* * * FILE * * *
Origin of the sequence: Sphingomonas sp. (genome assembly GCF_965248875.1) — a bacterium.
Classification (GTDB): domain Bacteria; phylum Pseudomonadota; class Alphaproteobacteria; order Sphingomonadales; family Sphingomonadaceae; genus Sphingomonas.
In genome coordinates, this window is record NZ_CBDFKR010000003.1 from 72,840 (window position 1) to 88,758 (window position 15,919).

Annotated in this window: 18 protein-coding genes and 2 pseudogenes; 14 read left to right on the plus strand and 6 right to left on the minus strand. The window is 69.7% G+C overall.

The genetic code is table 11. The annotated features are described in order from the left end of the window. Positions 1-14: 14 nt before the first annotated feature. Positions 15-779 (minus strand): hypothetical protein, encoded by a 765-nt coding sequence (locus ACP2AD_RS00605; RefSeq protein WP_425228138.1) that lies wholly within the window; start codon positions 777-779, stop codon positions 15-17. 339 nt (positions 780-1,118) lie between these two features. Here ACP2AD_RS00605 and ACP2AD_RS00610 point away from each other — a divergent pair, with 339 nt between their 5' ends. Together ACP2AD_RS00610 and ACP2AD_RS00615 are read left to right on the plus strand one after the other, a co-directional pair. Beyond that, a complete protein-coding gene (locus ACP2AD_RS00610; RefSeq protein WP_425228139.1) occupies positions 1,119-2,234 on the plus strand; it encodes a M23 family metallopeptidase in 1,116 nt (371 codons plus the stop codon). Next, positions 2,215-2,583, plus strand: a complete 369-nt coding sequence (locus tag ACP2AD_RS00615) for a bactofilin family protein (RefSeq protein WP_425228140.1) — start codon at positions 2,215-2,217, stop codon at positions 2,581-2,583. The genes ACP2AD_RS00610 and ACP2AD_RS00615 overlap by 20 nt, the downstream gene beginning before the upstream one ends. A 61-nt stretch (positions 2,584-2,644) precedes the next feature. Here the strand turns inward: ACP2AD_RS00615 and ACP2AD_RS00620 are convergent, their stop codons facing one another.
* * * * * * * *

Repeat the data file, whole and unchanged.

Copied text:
Origin of the sequence: Sphingomonas sp. (genome assembly GCF_965248875.1) — a bacterium.
Classification (GTDB): domain Bacteria; phylum Pseudomonadota; class Alphaproteobacteria; order Sphingomonadales; family Sphingomonadaceae; genus Sphingomonas.
In genome coordinates, this window is record NZ_CBDFKR010000003.1 from 72,840 (window position 1) to 88,758 (window position 15,919).

Annotated in this window: 18 protein-coding genes and 2 pseudogenes; 14 read left to right on the plus strand and 6 right to left on the minus strand. The window is 69.7% G+C overall.

The genetic code is table 11. The annotated features are described in order from the left end of the window. Positions 1-14: 14 nt before the first annotated feature. Positions 15-779 (minus strand): hypothetical protein, encoded by a 765-nt coding sequence (locus ACP2AD_RS00605; RefSeq protein WP_425228138.1) that lies wholly within the window; start codon positions 777-779, stop codon positions 15-17. 339 nt (positions 780-1,118) lie between these two features. Here ACP2AD_RS00605 and ACP2AD_RS00610 point away from each other — a divergent pair, with 339 nt between their 5' ends. Together ACP2AD_RS00610 and ACP2AD_RS00615 are read left to right on the plus strand one after the other, a co-directional pair. Beyond that, a complete protein-coding gene (locus ACP2AD_RS00610; RefSeq protein WP_425228139.1) occupies positions 1,119-2,234 on the plus strand; it encodes a M23 family metallopeptidase in 1,116 nt (371 codons plus the stop codon). Next, positions 2,215-2,583, plus strand: a complete 369-nt coding sequence (locus tag ACP2AD_RS00615) for a bactofilin family protein (RefSeq protein WP_425228140.1) — start codon at positions 2,215-2,217, stop codon at positions 2,581-2,583. The genes ACP2AD_RS00610 and ACP2AD_RS00615 overlap by 20 nt, the downstream gene beginning before the upstream one ends. A 61-nt stretch (positions 2,584-2,644) precedes the next feature. Here the strand turns inward: ACP2AD_RS00615 and ACP2AD_RS00620 are convergent, their stop codons facing one another.